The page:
January 17, 2002
KUOW at 50
In 50 years of existence radio station KUOW has evolved from a training lab for the UW’s broadcast journalism students to a mostly independent news and information station, says station manager Wayne Roth.
“But though our official ties to the University have weakened, our unofficial ones remain strong,” Roth says. “We continue to draw on the wonderful resources of the campus and expect to continue doing so.”
The station quietly celebrated its 50th anniversary on Monday with the declaration of “KUOW 94.9 FM Public Radio Day” by the governor, King County executive and mayor. A small party for donors was also held.
“We hope to have an anniversary open house for the public sometime in the spring,” Roth said.
KUOW began in 1952. It increased its power and changed frequencies in 1958 when KING Broadcasting mogul Dorothy Bullitt donated a radio frequency to the University. At the time, the station was used to train students who wanted to work in radio after graduation, and programming included classical and folk music, University lectures, local headlines, and UW basketball games. It was on the air eight to ten hours a day.
The story since then has been one of constantly shrinking revenues from the University balanced by increasing support from other sources. And along with the outside support has come a greater obligation to serve the larger community, not just the campus.
“KUOW was one of the original members of National Public Radio, joining in 1970,” Roth said. “NPR’s parent organization, the Corporation for Public Broadcasting, offers funding to stations, but it requires professional staffing and service to the larger community in exchange.”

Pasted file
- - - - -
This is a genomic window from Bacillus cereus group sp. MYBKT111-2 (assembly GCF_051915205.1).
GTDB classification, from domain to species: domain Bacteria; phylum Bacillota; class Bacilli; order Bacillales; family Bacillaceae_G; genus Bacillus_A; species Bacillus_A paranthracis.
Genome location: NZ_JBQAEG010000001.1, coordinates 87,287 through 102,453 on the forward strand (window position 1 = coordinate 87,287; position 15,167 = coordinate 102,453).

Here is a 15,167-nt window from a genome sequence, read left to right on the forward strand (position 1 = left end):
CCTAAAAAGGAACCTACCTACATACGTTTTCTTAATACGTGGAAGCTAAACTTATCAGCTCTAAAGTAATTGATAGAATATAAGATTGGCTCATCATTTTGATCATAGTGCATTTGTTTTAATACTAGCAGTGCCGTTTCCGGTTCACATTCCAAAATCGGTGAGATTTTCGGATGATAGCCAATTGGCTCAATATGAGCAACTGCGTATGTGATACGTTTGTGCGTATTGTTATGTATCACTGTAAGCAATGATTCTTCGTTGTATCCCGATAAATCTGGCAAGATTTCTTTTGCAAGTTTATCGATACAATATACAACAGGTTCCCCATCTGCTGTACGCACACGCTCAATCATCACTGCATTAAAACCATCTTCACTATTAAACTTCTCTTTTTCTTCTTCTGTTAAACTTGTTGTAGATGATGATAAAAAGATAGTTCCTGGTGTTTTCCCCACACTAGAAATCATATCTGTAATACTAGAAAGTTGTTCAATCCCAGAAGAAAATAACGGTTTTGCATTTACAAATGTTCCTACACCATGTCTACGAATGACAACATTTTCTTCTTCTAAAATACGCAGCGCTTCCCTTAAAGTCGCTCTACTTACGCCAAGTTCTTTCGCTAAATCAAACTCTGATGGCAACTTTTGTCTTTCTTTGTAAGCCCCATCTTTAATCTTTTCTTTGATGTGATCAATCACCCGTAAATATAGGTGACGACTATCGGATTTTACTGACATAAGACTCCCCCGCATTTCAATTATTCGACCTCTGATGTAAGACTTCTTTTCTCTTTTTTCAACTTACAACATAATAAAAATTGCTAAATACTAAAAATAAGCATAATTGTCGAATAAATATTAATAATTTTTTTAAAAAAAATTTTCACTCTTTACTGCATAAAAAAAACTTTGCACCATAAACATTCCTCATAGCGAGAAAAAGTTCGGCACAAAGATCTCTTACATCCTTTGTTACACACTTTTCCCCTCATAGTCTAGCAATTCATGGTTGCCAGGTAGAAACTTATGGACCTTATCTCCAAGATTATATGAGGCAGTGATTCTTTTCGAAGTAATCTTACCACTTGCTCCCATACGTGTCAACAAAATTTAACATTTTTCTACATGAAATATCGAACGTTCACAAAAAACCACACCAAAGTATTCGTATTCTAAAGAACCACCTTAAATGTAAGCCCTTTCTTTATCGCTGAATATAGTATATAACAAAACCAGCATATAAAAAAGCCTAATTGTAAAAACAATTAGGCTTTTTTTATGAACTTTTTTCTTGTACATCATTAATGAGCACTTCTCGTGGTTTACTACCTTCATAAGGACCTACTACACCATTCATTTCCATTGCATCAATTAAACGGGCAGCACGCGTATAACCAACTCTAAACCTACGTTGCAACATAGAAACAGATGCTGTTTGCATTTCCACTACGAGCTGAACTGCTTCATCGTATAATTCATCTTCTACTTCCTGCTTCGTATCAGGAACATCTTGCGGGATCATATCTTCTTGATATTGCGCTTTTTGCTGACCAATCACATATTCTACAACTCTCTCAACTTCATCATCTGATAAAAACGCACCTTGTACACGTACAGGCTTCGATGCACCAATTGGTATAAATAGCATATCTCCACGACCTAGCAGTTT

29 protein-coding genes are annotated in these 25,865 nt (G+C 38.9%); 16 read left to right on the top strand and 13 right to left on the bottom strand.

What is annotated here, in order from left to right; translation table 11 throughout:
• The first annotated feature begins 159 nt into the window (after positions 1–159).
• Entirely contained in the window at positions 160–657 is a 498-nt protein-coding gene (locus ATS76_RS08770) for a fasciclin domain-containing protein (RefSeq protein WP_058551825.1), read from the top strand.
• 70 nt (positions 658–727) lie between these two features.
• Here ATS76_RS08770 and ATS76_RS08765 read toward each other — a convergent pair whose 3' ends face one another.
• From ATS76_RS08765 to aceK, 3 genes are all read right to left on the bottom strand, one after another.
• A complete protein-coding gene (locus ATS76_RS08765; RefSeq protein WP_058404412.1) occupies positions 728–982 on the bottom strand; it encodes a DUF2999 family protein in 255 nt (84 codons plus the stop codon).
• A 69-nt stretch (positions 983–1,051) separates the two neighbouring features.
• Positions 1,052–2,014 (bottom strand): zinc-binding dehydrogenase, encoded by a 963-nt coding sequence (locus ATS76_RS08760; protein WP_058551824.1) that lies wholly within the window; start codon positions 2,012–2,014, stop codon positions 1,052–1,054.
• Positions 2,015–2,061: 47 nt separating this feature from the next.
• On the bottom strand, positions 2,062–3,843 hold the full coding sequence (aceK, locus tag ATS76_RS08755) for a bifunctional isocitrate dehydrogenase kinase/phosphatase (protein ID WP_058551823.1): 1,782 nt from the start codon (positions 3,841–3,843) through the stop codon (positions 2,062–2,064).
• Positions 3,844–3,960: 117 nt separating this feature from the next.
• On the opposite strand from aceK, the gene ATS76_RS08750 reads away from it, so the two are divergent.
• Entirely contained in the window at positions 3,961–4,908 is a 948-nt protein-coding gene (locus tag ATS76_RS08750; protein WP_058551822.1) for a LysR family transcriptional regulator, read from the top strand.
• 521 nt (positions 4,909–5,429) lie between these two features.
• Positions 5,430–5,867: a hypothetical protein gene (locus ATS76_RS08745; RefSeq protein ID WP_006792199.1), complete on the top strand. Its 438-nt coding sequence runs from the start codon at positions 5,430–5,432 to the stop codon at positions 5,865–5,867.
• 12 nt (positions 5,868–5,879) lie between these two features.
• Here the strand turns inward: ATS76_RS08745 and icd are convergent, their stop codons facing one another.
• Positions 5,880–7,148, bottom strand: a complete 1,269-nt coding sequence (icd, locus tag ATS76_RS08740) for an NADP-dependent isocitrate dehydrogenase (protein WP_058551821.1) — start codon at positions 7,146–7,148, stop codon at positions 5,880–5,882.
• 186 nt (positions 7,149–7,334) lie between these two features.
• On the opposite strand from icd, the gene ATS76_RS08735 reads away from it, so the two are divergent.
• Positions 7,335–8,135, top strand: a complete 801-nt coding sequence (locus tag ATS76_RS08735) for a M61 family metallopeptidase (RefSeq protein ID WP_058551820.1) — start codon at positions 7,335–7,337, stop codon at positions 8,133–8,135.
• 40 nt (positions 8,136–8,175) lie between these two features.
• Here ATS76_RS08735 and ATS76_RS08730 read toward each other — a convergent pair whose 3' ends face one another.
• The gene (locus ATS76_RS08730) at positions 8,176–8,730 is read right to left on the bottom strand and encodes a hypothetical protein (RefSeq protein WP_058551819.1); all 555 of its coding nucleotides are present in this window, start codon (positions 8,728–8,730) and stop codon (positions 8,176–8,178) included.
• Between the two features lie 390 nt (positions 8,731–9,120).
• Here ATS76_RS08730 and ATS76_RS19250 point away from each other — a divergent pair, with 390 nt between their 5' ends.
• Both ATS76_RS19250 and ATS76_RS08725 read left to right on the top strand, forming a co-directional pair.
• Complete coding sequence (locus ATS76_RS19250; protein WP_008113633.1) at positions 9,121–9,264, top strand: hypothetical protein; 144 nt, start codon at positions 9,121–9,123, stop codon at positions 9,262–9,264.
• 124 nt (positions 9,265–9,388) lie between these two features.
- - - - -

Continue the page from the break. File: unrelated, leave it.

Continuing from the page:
So it has been professional staff and not students who over the years have run KUOW, although once, in 1970, students decided to “liberate” the station. They swarmed in, locked out the staff and proceeded to broadcast their own ideas for a day or two.
That episode isn’t the only connection students have had to KUOW, however. Although the idea of using the station to train broadcast journalism students went out in the ’60s, students have always worked for KUOW, both in work-study and internship positions, Roth says.
“These days, students don’t typically come to us because they want a career in radio, though,” he says. “It’s more about the content. They’ve grown up with public radio and they’ve heard the informational programs. They have something to say, and they want to know how to do it.”
By the time Roth joined the station in 1983, only the manager’s salary was still paid by the University. Since then the station has become even more independent, forming Puget Sound Public Radio as a nonprofit corporation to take over its management and operation.
But Roth says the ties to the University are still strong. He is still a UW employee, reporting to the vice president for university relations. And his staff often calls upon University faculty and staff as experts on their informational programming.
“Some of them are regulars, like (Atmospheric Sciences Professor) Cliff Mass, who does the weather for us once a week,” Roth says. “So unlike the public TV station that completely bailed out of its association with the UW, I don’t think we’re going anywhere. The University contributes greatly to our programming.”